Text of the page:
Tesco has been an interesting story to follow over the last decade. They are the behemoth of the UK supermarket industry. They have expanded globally at an impressive rate and have settled into first place in the Big 4 (Tesco, Sainsbury’s, Morrisons and ASDA).  Their last 2 years haven’t been so stellar, culminating in them reporting profits massively down a few weeks ago as the cost of various write downs and the closing of their US business hit their balance sheets.

Terry Leahy did a great job over the course of his tenure, but standards had started to slip and he gave his successor, Philip Clarke, what could charitably be called a hospital pass. To reverse the loss, they have announced a change in their marketing to get back the love that customers had for them. I think this is where many in the marketing function go astray.

The primary purpose of a business is to drive sales. Everything we do is either with the purpose of driving short term or long term sales. Direct response marketing is mostly about driving short term sales and branding is about driving short, medium and long term sales. The inability of so many marketers to face this is a black mark on the function and the reason so many marketing departments struggle to get representation on the board.

I’ve read a number of marketing books from the 1960s, most notably “Confessions of an Advertising Man”, and it is clear that Ogilvy et al were clear that their purpose was to create more sales, and consequently a lot of their focus was on direct marketing.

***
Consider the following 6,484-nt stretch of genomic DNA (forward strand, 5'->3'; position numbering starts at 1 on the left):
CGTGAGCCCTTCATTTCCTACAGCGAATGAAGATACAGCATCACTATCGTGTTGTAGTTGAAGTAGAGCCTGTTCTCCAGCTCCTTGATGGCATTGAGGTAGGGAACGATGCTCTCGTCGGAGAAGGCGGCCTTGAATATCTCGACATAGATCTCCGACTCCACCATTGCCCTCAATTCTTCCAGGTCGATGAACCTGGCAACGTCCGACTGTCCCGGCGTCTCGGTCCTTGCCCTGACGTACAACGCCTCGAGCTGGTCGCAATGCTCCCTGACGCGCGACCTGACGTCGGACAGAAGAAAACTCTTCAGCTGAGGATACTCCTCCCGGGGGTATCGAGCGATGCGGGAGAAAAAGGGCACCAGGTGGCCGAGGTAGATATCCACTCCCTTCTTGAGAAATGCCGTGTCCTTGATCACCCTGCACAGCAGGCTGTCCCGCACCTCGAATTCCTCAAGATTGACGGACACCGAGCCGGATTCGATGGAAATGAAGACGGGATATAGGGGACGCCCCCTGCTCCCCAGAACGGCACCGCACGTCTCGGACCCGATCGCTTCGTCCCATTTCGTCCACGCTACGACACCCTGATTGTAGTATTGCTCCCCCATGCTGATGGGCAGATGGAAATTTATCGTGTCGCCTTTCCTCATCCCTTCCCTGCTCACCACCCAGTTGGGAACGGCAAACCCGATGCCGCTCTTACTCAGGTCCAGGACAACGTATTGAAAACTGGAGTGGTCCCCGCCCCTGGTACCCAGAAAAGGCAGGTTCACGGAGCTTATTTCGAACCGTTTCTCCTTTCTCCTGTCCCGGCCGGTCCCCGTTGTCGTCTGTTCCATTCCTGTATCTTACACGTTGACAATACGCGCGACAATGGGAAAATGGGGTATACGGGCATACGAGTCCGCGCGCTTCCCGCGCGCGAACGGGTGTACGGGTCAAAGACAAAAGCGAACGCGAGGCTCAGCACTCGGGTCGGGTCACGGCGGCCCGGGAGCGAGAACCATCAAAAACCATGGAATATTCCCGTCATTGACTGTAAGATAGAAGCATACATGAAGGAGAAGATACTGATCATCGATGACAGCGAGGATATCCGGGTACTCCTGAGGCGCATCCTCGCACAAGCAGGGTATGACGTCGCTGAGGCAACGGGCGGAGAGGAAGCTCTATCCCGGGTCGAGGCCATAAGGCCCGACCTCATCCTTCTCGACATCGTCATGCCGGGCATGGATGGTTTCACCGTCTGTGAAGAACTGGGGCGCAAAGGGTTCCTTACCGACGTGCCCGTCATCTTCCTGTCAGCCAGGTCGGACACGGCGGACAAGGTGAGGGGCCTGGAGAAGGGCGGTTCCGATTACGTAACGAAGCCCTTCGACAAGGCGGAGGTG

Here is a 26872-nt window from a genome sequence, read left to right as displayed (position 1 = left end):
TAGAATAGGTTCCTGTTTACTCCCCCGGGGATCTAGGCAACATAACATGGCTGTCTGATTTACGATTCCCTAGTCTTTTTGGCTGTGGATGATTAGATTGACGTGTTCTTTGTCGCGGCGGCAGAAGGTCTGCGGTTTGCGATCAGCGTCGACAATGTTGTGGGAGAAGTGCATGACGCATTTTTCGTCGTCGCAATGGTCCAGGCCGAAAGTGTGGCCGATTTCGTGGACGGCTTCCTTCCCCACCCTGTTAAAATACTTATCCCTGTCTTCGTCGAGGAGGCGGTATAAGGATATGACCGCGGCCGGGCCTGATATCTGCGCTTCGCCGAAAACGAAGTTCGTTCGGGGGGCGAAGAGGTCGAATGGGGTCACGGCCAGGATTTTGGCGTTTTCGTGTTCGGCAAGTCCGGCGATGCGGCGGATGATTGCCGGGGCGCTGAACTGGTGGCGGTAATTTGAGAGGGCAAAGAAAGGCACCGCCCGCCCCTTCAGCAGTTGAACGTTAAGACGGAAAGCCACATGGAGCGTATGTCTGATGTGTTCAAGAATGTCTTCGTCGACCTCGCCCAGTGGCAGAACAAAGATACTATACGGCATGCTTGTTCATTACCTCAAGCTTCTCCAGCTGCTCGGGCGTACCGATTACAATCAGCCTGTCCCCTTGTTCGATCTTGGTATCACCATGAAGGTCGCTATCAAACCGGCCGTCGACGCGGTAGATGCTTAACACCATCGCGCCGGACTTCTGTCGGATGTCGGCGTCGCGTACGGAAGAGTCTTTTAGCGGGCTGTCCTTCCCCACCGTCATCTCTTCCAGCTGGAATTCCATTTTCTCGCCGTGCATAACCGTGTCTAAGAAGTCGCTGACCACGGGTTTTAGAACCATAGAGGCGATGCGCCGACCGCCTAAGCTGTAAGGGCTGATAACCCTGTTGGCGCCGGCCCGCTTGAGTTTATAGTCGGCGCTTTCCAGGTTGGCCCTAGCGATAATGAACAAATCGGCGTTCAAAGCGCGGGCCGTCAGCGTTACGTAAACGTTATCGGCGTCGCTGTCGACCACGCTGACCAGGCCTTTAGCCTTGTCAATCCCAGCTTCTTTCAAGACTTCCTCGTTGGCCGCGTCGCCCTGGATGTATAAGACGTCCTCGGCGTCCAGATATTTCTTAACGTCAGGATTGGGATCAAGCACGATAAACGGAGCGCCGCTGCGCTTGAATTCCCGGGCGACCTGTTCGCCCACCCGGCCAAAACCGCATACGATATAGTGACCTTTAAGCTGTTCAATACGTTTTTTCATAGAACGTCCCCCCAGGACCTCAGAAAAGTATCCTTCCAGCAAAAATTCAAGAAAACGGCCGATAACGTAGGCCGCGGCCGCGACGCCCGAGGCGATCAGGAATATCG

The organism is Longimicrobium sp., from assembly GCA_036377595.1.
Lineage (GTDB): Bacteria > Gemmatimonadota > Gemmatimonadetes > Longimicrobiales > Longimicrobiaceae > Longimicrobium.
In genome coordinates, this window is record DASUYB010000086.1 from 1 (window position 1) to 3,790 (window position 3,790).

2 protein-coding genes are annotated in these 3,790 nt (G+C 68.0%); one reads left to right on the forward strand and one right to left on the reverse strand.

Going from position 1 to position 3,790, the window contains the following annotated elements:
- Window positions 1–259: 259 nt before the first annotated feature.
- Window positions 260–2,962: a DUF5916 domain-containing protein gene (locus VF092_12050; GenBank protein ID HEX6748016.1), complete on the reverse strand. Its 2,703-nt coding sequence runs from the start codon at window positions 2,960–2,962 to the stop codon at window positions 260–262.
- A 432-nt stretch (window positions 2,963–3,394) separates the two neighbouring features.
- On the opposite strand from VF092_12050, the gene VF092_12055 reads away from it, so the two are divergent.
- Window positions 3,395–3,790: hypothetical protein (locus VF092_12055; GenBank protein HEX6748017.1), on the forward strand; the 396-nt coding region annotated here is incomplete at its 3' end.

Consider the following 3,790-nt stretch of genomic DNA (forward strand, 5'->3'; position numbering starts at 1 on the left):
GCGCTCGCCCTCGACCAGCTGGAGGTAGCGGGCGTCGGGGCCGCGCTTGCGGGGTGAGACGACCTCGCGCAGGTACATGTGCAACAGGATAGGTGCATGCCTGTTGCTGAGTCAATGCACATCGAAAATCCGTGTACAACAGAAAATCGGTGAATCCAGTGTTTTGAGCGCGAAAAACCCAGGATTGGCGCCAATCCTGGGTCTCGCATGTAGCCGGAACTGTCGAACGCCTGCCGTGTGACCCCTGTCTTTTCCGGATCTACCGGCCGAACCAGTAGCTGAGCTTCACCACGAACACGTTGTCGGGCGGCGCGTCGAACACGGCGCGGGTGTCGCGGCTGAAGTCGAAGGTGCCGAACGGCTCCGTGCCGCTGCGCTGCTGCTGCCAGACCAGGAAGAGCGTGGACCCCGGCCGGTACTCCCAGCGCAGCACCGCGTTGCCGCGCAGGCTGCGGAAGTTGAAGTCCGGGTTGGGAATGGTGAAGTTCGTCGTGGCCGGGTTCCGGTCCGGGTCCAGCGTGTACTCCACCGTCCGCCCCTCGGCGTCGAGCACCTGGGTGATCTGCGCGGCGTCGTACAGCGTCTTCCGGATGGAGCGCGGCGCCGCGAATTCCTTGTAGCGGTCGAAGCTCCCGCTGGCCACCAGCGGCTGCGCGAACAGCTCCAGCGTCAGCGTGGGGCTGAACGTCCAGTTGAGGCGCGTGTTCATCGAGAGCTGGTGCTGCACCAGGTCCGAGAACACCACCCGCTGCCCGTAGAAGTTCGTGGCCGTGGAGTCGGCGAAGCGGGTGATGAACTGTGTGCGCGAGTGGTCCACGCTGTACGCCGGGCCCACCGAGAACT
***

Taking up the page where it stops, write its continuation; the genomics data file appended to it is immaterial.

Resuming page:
Over the last 50 years, this has been largely diluted and today’s marketers feel more comfortable talking about social media and engagement metrics than they do discussing a balance sheet. I understand the urge. When you are held to the success of the sales figure, there is no way to talk around it, you either hit it or you didn’t. However, trying to quantity 10,000 retweets leaves enough room to manoeuvre as it is hard to tie to sales.

Many brands have enjoyed watching the Apple renaissance, with their share price rocketing and their obsessed fanboys queuing outside for days simply to be the first to buy the new version of essentially the same phone as the previous version.

I find the use of love when it comes to brands inappropriate as it comes from the same place as words like engagement and confuses the objective, which is for customers to buy your products. If they buy them and find they satisfy what they need, they’ll tell others about that.

Where Tesco went wrong wasn’t that customers fell out of love with them. Compared to the competition their products weren’t as high a quality, their stores started degrading, their advertising wasn’t connecting with customers and their prices weren’t as low as they were. Tesco also had an early mover advantage of having stores in a convenient location. Customers now often have a choice of at least 2 of the Big 4 when choosing where to shop and customers will more often pick convenience when the choices are broadly similar. For those that didn’t notice, this parapgraph was simply the 4 Ps of marketing.

Where Tesco is wrong is that customers never loved them in the first place. Outside a (very) vocal minority, they don’t love Apple either, despite the words they use. They find that their products satisfy a want, whether artificially created by clever marketing or not.

What Tesco need to do is fix what has gone wrong and customers will buy from them, which they will do when they better than the other options. Love has got nothing to do with it.